Bob Patterson has a piece in Philly's Inquirer on President Taft's creation of the U.S. Children's Bureau. Headed by Julia C. Lathrop, the Bureau was a "Progressive initiative that sought to protect both motherhood and childhood from the emerging industrialized order":
(Lathrop was a) social conservative (who) believed that maternity - by generating new life for society - trumped the demands of industry and commerce. Considering motherhood "the most important calling in the world," she worked tirelessly to give the at-home mother "the status of a profession".... Lathrop's successor, Florence Kelley, shared the same goals, safeguarding the "fundamental rights of children," including a "normal home life" and childhood that presumed married parents and maternal care and nurture through the early teen years.
"Childhood that presumed married parents and maternal care and nurture through the early teen years." A century ago our civil magistrates created economic policies that honored fatherhood and motherhood. Today they create economic policies that honor sodomy.
These social ideals, in turn, begat another: a living wage for families. ...Others, too, embraced the imperative of "family wages" for fathers, an innovation that Henry Ford pioneered for his assembly-line workers in 1914. A later bureau director, Katherine Lenroot, declared: "The primary essential of child welfare" is "a living wage for the father."
There is an inseparable connection between the father getting a family wage and the children getting a mother. Feminist shrews hate the "family wage" because it gives dignity to the profession they despise: motherhood.
But if you love motherhood, you pay fathers enough to support mothers who stay home and raise the next generation. Motherhood is a profession and fathers should bring home enough money to support that profession.
Think of all the things our Masters in Washington make much of providing for us, and all we humiliate ourselves by begging them for. Then ask yourself why the government has not lifted a finger to provide mothers for our nation's children? And no—not breast pumps and daycare workers. We don't want to stand under our umbrellas watering our tomatoes.
A century ago in his essay, "Drift from Domesticity," Chesterton comments on the government paying "officials," salaried childcare workers, while mothers are off in an office, earning money and pumping in the break room:
There is supposed to be an endless supply of salaried persons, and of salaries for them; and they are to undertake all that human beings naturally do for themselves; including the care of children. ...The actual effect of this theory is that one harassed person has to look after a hundred children, instead of one normal person looking after a normal number of them. Normally that normal person is urged by a natural force, which costs nothing and does not require a salary; the force of natural affection for his young, which exists even among the animals. If you cut off that natural force, and substitute a paid bureaucracy, you are like a fool who should pay men to turn the wheel of his mill, because he refused to use wind or water which he could get for nothing. You are like a lunatic who should carefully water his garden with a watering-can, while holding up an umbrella to keep off the rain.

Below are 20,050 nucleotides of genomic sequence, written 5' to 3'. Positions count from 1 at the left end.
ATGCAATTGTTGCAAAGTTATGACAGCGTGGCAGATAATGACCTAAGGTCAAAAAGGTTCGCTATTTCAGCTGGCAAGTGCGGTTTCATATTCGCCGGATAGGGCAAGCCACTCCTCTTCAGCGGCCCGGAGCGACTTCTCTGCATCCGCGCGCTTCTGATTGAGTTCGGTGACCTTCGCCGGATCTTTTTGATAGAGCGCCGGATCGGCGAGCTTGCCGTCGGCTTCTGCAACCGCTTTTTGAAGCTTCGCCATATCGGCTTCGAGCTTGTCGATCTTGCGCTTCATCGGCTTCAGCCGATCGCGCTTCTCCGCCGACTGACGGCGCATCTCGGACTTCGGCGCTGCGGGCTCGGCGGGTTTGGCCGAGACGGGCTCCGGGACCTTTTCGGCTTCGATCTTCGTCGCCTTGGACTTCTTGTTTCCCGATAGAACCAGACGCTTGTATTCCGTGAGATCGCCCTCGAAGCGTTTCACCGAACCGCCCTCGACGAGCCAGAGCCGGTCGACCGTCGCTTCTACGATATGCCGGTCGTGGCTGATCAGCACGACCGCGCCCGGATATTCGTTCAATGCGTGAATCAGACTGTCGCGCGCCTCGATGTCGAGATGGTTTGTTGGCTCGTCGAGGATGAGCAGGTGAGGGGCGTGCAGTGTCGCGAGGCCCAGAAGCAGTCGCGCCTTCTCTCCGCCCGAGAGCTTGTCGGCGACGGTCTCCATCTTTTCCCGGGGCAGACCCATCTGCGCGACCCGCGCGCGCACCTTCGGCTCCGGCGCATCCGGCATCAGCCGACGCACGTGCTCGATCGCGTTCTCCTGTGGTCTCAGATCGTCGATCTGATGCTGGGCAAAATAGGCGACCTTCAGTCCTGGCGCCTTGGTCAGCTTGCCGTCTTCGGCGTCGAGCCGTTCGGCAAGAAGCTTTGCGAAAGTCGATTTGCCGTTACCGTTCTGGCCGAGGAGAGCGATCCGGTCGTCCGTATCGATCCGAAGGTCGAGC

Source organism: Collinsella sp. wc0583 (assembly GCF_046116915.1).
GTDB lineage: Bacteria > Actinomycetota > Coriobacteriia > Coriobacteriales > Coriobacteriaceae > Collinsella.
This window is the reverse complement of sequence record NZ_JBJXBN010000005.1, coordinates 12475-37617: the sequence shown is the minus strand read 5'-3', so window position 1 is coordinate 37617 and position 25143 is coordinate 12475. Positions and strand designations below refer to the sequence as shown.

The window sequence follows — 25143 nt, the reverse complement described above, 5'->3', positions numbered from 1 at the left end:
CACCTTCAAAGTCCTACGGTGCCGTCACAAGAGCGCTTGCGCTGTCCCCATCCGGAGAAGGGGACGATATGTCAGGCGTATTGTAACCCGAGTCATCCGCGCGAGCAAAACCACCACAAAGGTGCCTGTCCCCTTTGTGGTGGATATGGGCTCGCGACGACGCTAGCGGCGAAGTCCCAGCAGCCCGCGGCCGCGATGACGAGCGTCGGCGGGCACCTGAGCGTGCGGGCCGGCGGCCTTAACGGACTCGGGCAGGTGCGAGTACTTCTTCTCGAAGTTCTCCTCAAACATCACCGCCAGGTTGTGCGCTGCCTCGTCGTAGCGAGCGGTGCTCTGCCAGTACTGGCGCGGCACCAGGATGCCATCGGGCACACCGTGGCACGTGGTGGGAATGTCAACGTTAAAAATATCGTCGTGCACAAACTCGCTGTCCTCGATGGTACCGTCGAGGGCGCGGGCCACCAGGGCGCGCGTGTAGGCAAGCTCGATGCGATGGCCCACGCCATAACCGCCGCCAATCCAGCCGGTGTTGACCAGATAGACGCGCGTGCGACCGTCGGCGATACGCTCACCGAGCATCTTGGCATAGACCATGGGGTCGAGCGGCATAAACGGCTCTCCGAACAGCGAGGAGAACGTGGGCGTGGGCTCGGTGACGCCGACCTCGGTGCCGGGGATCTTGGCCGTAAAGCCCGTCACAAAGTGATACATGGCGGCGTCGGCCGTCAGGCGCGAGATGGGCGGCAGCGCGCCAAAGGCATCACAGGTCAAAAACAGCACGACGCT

So we're left with the vapidity of "equal pay for equal work" and a national economy built upon working mothers. Are Christians really so surprised that Egalitarianism spawns such evil? Can we not be transformed by the renewing of our minds instead of being conformed to the patterns of this evil world?
Alas, around the world the destroyers have had their way so that even Reformed churches in Africa have given themselves over to the two-income pursuit of wealth, abandoning their covenant children to be raised by their housekeeper.
There is such a thing as systemic evil and it is the work of the Christian city father, the Job of today, to root it out and destroy it. Where are the Reformed men who have the faith to go against Egalitarianism, the reigning ideology of our day, exposing it as the demon it is? Where are the Jobs of today who are known for breaking the jaws of the oppressor, snatching the babies from them and returning them to their mothers' wombs? Snatching the women from them and returning them to their homes and children?
The Christian father is not content to cultivate his own garden. He stands at the city gates and is known there for his defense of the widow and orphan.